by Pastor Doug Kings

Are all religions simply different paths to the same destination? People committed to one particular religion usually dismiss such an idea as spiritual pablum for the weak minded. For the openminded, this has been a popular way to reconcile a major source of division in the world. More recently, and especially since 9/11, a growing number have come to see all religion as nonsense and the cause of much human misery.

There is another alternative, however, which I found expressed especially clearly recently. This alternative understanding is usually called perennial philosophy or perennial wisdom. This view says that there are a few core beliefs shared by the world’s religions, though the religions themselves often obscure them with their specific traditions and practices.

In a daily meditation, Cameron Trimble, a pastor and church consultant, says that perennial wisdom “basically boils down to four big ideas:”

1) There is only one Reality (we have many names for it – God, Allah, Tao, Brahman, Great Spirit, Divine Feminine, Dharmakaya, Sophia, Obatala, Universe…).

2) We are each a manifestation of this Reality, though most of us believe in a smaller, ego-based vision of ourselves.

3) This identification with a smaller vision of ourselves brings unnecessary suffering, anxiety, violence, and the illusion of separation.

4) Peace, compassion, and justice naturally replace these when we realize our truest manifestation of the Divine Reality.

As I said, for people strongly identified with a particular religion, this summary would almost certainly be viewed as inadequate. For them, religious truth is contained in theology, doctrines, commandments, rituals, scriptures, etc. Perennial wisdom does not dismiss any of these things but does insist that their value is in how they help teach and instill the “big ideas.”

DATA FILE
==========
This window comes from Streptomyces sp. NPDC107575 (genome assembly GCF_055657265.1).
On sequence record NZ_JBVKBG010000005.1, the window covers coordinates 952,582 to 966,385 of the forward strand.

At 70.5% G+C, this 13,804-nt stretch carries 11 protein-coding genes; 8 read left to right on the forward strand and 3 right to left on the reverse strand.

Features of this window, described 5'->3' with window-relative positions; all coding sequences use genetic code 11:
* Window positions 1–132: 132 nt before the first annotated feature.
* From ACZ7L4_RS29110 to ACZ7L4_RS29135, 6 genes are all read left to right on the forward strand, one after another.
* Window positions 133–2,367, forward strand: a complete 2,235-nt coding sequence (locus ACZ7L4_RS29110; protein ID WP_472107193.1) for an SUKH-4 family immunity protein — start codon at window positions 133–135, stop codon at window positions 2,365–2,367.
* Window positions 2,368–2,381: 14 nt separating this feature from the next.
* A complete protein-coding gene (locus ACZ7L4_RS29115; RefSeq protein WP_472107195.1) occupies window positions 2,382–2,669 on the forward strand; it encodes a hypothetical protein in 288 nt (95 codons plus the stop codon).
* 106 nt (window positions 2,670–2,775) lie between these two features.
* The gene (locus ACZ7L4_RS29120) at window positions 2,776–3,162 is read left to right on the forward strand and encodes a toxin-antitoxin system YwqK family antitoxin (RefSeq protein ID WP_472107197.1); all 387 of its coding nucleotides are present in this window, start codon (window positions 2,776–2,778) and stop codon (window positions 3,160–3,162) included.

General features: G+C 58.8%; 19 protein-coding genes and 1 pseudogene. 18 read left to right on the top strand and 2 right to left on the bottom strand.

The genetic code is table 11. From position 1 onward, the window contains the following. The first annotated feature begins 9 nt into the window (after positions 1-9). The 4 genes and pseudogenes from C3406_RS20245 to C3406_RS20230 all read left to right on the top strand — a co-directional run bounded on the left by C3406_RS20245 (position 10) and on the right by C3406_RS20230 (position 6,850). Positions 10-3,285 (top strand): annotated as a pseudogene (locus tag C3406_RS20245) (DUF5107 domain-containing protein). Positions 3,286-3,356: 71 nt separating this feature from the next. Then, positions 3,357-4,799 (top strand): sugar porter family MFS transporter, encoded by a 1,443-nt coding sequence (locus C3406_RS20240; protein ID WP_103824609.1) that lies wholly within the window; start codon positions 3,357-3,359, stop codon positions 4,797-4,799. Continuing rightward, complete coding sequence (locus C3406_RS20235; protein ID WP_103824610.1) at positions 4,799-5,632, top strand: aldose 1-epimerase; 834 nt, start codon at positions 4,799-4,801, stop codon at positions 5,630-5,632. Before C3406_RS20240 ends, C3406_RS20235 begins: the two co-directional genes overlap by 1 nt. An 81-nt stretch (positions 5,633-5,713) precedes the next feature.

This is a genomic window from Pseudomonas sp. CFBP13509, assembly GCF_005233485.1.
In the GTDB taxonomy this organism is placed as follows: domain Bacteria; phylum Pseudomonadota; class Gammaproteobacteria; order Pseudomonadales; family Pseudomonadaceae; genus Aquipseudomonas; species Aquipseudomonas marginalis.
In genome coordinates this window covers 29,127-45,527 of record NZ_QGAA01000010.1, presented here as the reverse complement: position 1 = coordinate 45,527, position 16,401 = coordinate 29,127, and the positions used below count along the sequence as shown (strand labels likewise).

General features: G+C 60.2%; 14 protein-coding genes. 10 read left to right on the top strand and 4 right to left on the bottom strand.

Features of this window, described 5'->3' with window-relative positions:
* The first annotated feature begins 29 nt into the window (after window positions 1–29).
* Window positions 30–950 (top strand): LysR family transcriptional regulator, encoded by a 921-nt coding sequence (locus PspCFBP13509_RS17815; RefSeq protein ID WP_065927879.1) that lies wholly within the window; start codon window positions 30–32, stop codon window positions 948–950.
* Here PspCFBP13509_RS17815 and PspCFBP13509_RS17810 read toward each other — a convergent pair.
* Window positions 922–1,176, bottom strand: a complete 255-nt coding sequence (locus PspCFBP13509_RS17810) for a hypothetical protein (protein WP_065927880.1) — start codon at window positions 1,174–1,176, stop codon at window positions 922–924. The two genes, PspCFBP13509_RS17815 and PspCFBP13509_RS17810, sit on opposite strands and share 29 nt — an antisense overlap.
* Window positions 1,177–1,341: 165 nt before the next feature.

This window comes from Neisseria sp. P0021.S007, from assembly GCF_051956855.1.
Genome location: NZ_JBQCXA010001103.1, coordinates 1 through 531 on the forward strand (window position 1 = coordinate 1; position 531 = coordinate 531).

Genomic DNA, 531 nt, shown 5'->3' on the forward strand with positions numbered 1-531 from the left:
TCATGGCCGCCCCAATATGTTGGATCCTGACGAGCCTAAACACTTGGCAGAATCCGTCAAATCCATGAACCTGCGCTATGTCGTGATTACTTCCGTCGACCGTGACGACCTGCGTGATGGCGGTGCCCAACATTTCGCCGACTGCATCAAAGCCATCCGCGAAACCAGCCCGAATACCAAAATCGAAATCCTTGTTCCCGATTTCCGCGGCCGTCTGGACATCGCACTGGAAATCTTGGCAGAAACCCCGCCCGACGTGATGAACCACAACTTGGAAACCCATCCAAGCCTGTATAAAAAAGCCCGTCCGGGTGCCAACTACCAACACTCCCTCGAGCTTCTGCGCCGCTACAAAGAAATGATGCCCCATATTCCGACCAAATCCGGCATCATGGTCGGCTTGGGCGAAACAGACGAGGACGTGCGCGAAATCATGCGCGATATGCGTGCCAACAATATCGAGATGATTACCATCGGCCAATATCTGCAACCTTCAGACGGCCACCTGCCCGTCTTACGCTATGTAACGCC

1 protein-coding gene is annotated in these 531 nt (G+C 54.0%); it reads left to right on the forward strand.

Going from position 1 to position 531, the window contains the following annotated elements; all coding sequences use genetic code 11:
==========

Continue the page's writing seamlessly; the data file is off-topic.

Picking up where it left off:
Perennial wisdom seeks to answer four fundamental questions: What is reality? Who am I? Why am I so often miserable? How do I find true happiness? It’s called wisdom or philosophy because these are not answers that you regurgitate on a test. Rather they are teachings which take a lifetime to understand and put into practice.

I find these ideas very much in harmony with the teachings of Jesus. Yet they look little like what the church has taught down through the centuries. The difference, I think, is that the church has been mostly concerned with providing a method for salvation, usually defined as life after death, while Jesus was concerned with how to live here and now. Thus, religion, in comparison, is relatively easy, while following the teaching of perennial wisdom is a life-long challenge.

Surprisingly, however, it is the latter that now seems to have more appeal. The idea of belonging to a church, with its promise of an otherworldly salvation, is not attracting much interest these days. Yet a growing number are seeking, for a variety of reasons, a basic philosophy to guide their lives, often in contrast to the values of popular culture. And that doing so may be “hard work” is not a turn off, but in many ways part of its appeal.

This change in attitude is likely due to the growing awareness that we live in a world in peril. Humanity is askew, both at the macro level of national and international politics and economics, especially regarding the climate crisis and growing economic inequality, but also at the personal level, where people are questioning the values of materialism and success. A change in direction, however difficult, is looking to many as increasingly appealing.

Despite his teachings, Jesus did not seem very optimistic about their reception. “The gate is narrow and the road is hard that leads to life, and there are few who find it,” he says in the Sermon on the Mount. Yet it may be that in his elliptical way of speaking, Jesus was simply underlying the inevitable challenge in living a life at odds with the values and assumptions of the world-at-large. Today, however, perhaps the inadequacies of that world are becoming so obvious that people are willing to set out on the “hard road” that leads to real life.

Blessings in your life and ministry.